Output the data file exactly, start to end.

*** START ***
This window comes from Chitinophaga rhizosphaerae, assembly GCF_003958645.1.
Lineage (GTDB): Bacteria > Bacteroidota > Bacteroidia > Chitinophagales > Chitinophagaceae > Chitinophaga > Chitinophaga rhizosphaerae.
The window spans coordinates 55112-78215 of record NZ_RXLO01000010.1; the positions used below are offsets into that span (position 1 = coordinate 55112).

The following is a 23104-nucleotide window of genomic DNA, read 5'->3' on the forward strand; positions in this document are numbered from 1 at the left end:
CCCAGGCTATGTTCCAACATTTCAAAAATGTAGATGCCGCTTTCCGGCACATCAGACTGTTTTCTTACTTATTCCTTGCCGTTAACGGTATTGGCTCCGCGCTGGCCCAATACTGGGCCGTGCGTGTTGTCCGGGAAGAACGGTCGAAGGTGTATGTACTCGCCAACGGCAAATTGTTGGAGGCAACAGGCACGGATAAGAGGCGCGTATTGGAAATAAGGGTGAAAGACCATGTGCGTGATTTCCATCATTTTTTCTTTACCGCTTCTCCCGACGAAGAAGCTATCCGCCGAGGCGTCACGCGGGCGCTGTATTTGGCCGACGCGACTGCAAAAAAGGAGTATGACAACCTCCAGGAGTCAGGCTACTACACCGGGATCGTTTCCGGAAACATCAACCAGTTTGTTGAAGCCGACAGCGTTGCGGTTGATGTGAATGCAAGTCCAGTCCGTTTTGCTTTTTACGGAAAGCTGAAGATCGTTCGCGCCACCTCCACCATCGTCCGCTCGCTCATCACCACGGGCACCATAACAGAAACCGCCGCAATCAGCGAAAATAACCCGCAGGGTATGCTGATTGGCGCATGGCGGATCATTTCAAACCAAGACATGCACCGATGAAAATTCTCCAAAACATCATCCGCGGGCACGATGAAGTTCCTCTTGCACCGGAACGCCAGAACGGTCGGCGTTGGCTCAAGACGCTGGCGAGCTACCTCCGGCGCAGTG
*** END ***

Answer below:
This window comes from Chitinophaga rhizosphaerae, assembly GCF_003958645.1.
Lineage (GTDB): Bacteria > Bacteroidota > Bacteroidia > Chitinophagales > Chitinophagaceae > Chitinophaga > Chitinophaga rhizosphaerae.
The window spans coordinates 55112-78215 of record NZ_RXLO01000010.1; the positions used below are offsets into that span (position 1 = coordinate 55112).

The following is a 23104-nucleotide window of genomic DNA, read 5'->3' on the forward strand; positions in this document are numbered from 1 at the left end:
CCCAGGCTATGTTCCAACATTTCAAAAATGTAGATGCCGCTTTCCGGCACATCAGACTGTTTTCTTACTTATTCCTTGCCGTTAACGGTATTGGCTCCGCGCTGGCCCAATACTGGGCCGTGCGTGTTGTCCGGGAAGAACGGTCGAAGGTGTATGTACTCGCCAACGGCAAATTGTTGGAGGCAACAGGCACGGATAAGAGGCGCGTATTGGAAATAAGGGTGAAAGACCATGTGCGTGATTTCCATCATTTTTTCTTTACCGCTTCTCCCGACGAAGAAGCTATCCGCCGAGGCGTCACGCGGGCGCTGTATTTGGCCGACGCGACTGCAAAAAAGGAGTATGACAACCTCCAGGAGTCAGGCTACTACACCGGGATCGTTTCCGGAAACATCAACCAGTTTGTTGAAGCCGACAGCGTTGCGGTTGATGTGAATGCAAGTCCAGTCCGTTTTGCTTTTTACGGAAAGCTGAAGATCGTTCGCGCCACCTCCACCATCGTCCGCTCGCTCATCACCACGGGCACCATAACAGAAACCGCCGCAATCAGCGAAAATAACCCGCAGGGTATGCTGATTGGCGCATGGCGGATCATTTCAAACCAAGACATGCACCGATGAAAATTCTCCAAAACATCATCCGCGGGCACGATGAAGTTCCTCTTGCACCGGAACGCCAGAACGGTCGGCGTTGGCTCAAGACGCTGGCGAGCTACCTCCGGCGCAGTG